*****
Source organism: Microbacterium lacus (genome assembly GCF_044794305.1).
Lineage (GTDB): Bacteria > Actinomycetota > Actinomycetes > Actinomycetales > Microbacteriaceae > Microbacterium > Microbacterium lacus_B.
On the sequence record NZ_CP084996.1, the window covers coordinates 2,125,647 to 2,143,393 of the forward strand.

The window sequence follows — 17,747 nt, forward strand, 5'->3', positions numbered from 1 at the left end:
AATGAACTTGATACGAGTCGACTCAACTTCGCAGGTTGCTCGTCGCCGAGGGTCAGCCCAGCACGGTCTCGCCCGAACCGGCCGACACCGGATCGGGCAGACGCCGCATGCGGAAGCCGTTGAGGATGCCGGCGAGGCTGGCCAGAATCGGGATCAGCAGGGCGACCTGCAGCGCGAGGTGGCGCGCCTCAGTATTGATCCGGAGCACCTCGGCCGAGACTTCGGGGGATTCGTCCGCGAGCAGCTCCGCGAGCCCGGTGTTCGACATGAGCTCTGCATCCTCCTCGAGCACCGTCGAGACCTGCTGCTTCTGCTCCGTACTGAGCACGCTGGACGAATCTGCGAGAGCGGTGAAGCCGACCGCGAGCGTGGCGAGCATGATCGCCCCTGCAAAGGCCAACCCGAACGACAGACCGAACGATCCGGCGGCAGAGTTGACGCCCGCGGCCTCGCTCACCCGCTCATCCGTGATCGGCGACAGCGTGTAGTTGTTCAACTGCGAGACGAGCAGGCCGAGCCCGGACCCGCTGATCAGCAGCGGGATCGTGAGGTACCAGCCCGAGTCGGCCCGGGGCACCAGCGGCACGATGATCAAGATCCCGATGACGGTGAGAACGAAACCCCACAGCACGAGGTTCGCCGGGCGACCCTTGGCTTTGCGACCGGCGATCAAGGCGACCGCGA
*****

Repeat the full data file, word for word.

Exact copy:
Source organism: Microbacterium lacus (genome assembly GCF_044794305.1).
Lineage (GTDB): Bacteria > Actinomycetota > Actinomycetes > Actinomycetales > Microbacteriaceae > Microbacterium > Microbacterium lacus_B.
On the sequence record NZ_CP084996.1, the window covers coordinates 2,125,647 to 2,143,393 of the forward strand.

The window sequence follows — 17,747 nt, forward strand, 5'->3', positions numbered from 1 at the left end:
AATGAACTTGATACGAGTCGACTCAACTTCGCAGGTTGCTCGTCGCCGAGGGTCAGCCCAGCACGGTCTCGCCCGAACCGGCCGACACCGGATCGGGCAGACGCCGCATGCGGAAGCCGTTGAGGATGCCGGCGAGGCTGGCCAGAATCGGGATCAGCAGGGCGACCTGCAGCGCGAGGTGGCGCGCCTCAGTATTGATCCGGAGCACCTCGGCCGAGACTTCGGGGGATTCGTCCGCGAGCAGCTCCGCGAGCCCGGTGTTCGACATGAGCTCTGCATCCTCCTCGAGCACCGTCGAGACCTGCTGCTTCTGCTCCGTACTGAGCACGCTGGACGAATCTGCGAGAGCGGTGAAGCCGACCGCGAGCGTGGCGAGCATGATCGCCCCTGCAAAGGCCAACCCGAACGACAGACCGAACGATCCGGCGGCAGAGTTGACGCCCGCGGCCTCGCTCACCCGCTCATCCGTGATCGGCGACAGCGTGTAGTTGTTCAACTGCGAGACGAGCAGGCCGAGCCCGGACCCGCTGATCAGCAGCGGGATCGTGAGGTACCAGCCCGAGTCGGCCCGGGGCACCAGCGGCACGATGATCAAGATCCCGATGACGGTGAGAACGAAACCCCACAGCACGAGGTTCGCCGGGCGACCCTTGGCTTTGCGACCGGCGATCAAGGCGACCGCGA